PLAINS TWP. — She’s been a “Bachelor” TV show reject and a point of controversy regarding Wilkes-Barre Area School District’s generous leave of absence policy.
Now elementary teacher Elise Mosca has resurfaced in a Mohegan Sun at Pocono Downs “Signings and Sightings” with a “Meet Elise Mosca” event slated for April 17.
“We have various public figures, from authors to reality TV folks to sports figures, who visit and say hello and sign autographs,” Mohegan Sun President Michael Bean said.”She has now appeared on television on the ‘Bachelor,’ that would be the type of reality personality we would have here.”
Bean declined to say whether Mosca is being paid for her appearance.
Mosca will be available from 7:30 to 8:30 p.m. on the Sky Bridge “for people to visit and say hello and get an autograph,” Bean said. “From 9 p.m. on we have Breakers After Dark and she’ll be there as well.”
Mosca, an elementary school teacher in Wilkes-Barre Area School District, rose to prominence when she was selected as a contestant on ABC TV’s “The Bachelor” reality program. She vied with 17 other woman to be chosen by Juan Pablo Galavis, but was booted off the show, filmed in Seoul, South Korea, when Juan Pablo did not give her a rose at the end of the episode airing in January.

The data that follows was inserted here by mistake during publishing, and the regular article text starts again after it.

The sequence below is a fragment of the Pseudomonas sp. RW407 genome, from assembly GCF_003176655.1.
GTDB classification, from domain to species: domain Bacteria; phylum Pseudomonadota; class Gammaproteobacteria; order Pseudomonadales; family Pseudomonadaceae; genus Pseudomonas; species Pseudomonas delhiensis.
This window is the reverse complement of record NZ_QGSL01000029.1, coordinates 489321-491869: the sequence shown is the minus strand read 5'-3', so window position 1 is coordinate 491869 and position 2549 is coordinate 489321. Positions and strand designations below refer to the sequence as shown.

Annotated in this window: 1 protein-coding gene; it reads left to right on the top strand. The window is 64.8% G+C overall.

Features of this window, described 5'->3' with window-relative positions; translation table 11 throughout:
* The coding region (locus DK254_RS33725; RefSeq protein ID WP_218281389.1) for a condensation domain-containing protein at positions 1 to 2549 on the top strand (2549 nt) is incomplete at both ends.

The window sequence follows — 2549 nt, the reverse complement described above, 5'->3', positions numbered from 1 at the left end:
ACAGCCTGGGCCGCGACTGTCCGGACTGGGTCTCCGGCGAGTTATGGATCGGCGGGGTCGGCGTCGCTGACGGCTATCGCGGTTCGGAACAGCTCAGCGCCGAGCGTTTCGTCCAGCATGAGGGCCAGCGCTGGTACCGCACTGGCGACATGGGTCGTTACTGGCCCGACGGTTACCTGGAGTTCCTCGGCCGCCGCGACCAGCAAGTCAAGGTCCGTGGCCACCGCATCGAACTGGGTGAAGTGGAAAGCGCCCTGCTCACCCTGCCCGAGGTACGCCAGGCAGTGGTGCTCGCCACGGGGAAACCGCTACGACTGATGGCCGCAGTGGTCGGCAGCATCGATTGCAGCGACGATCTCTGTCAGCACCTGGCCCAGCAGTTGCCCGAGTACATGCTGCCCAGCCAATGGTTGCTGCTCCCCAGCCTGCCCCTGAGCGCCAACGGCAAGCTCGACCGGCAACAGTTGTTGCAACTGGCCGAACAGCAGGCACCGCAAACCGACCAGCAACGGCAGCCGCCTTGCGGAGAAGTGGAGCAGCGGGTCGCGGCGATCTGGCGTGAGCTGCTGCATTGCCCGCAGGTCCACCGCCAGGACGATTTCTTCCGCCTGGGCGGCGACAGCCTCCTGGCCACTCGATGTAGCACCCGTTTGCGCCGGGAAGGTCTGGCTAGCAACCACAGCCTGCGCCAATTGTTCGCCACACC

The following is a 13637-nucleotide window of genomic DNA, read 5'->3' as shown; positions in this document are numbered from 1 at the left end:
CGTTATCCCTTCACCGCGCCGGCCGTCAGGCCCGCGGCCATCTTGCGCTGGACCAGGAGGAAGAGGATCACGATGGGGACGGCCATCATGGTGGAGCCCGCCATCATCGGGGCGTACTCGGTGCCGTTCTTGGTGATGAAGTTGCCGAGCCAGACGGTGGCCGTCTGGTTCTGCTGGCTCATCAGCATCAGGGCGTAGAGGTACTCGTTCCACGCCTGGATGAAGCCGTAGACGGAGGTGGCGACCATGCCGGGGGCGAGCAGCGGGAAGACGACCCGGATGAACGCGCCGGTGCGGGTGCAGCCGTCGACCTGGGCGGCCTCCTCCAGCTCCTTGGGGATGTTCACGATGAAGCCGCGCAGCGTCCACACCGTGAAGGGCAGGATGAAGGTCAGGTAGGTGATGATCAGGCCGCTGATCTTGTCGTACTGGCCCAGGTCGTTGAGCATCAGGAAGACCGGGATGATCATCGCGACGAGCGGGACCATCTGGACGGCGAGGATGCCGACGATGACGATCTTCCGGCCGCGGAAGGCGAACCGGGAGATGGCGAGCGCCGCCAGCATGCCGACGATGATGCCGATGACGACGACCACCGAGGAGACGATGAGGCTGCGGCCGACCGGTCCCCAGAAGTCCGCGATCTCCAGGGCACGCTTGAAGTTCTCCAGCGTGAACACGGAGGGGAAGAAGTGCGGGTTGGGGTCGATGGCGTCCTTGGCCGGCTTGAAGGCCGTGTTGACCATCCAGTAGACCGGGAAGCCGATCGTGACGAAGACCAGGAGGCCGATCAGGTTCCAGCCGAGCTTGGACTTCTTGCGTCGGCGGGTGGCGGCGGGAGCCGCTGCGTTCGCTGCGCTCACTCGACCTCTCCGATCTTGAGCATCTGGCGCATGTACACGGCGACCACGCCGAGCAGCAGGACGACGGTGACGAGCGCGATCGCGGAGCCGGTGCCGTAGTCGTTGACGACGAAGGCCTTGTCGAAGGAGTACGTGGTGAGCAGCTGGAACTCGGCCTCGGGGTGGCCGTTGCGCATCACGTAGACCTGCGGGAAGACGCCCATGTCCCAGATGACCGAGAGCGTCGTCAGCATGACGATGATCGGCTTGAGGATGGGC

But her stardom sparked controversy, first when a racy video of her and other young women in lingerie was spotted on the Internet. It was titled “Yule Log Hotties.”
Questions also rose about how she was given an unpaid leave from her teaching job before heading for “The Bachelor” set.
The district contract allows unpaid leave for family or military persons, but Solicitor Ray Wendolowski said the board has been granting leave without asking for a reason so long it falls under “past practices.” That means failure to grant such a leave could lead to a union grievance regardless of contract language.
A Times Leader review of school board agendas from 2009 showed such unquestioned leave had been granted at least 10 times in the last five years.
Wendolowski was on vacation Friday but contacted The Times Leader and repeated much of what he has said on the topic before: That the board has asked him to review Mosca’s actions to see if she has violated the state school code.
Wendolowski said he expects to conduct the review this summer, looking not only at the school code, but at court cases that may apply and at rules established by the state Professional Standards and Practices Commission, which can impose penalties on teachers even when no law has been broken.